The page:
Pataskala City Council agreed Aug. 5 to spend $75,000 to remove about 160 dead ash trees from the Brooksedge, Brook Haven and Taylor Glen subdivisions.
The city will not, however, replace the trees right now.
The trees are being destroyed by the emerald ash borer. Infested ash trees usually die within three to five years.
City Council passed the appropriations ordinance that included the $75,000 on a 6-0 vote, with Merissa McKinstry absent.
The 6-0 vote came with a few challenges, though.
Mike Fox initially requested the legislation be tabled, which failed.
Bernard Brush, Mike Compton and Fox voted in favor and Dan Hayes, Bryan Lenzo and Pat Sagar voted against. Mayor Steve Butcher broke the 3-3 tie by voting against the motion.
Fox also tried to amend the legislation to remove the $75,000.
Again, Brush, Compton and Fox voted in favor and Hayes, Lenzo and Sagar voted against it. Butcher broke the tie by voting against the amendment.
Fox said he had several reasons for opposing the legislation.
He said the city's service department should be able to remove the trees rather than paying a contractor, a request he has made previously.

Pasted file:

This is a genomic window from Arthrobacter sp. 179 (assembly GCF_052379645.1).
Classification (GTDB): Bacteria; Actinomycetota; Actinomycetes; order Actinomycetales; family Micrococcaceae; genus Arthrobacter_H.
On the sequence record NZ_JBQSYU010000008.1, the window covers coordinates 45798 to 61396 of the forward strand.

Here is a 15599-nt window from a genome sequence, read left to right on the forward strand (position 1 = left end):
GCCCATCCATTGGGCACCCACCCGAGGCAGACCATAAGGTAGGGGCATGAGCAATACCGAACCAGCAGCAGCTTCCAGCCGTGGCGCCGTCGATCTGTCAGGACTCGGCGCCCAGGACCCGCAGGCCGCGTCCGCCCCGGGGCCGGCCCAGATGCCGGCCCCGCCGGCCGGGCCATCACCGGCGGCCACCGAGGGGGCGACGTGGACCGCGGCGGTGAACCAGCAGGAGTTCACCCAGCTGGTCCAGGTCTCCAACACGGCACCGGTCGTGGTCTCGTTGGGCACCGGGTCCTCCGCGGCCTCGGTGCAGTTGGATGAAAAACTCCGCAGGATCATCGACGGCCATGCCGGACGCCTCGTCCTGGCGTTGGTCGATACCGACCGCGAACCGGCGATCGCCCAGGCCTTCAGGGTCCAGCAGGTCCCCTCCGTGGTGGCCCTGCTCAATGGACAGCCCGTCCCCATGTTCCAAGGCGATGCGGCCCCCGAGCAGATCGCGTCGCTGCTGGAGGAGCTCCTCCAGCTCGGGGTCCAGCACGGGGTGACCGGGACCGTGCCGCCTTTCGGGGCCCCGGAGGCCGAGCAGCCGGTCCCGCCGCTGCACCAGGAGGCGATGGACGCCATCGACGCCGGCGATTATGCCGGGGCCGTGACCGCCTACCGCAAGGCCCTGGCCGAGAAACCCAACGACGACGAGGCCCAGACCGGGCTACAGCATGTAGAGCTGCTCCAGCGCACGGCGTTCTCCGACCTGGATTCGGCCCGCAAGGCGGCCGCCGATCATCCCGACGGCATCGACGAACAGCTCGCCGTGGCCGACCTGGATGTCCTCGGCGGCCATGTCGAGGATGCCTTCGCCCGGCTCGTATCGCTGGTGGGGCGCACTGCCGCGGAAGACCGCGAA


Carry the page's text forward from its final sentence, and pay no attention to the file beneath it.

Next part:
Fox also said he did not want the city to spend the money to replace the trees when trees are dying all over Pataskala and he questioned whether trees in the right of way should be replaced because the roots can negatively affect sidewalks.
City Administrator Timothy Boland said city officials had hoped to receive bids on removal and replacement to see if the $75,000 and the $10,000 already budgeted for the work would cover the cost.
But City Council declined to keep tree replacement in the resolution that allowed the city to advertise, accept bids and enter into contract for the removal of the trees.
The resolution was approved in a 4-2 vote, with Hayes and Lenzo dissenting, after the resolution was taken off the table and amended.
Fox proposed an amendment, which removed the words "and replacement." It was approved 4-2, with Hayes and Lenzo voting against.
Sagar said she voted to remove the wording so the city has time to plan for tree replacement.
"I do not see this as precluding the city from replacing the trees in the future," she said.
Lenzo said the vote shows a "profound disconnect between the rural areas of the city and the subdivisions."
In other business Aug. 5, Council heard first reading of an ordinance that would add restrictions to the city's legal firearms-discharge zones.
The draft ordinance restricts residents from shooting for more than two hours in one day and between dusk and dawn, unless the shooter is hunting.
Fox said he had not read the legislation and requested the agriculture committee review it at a future meeting.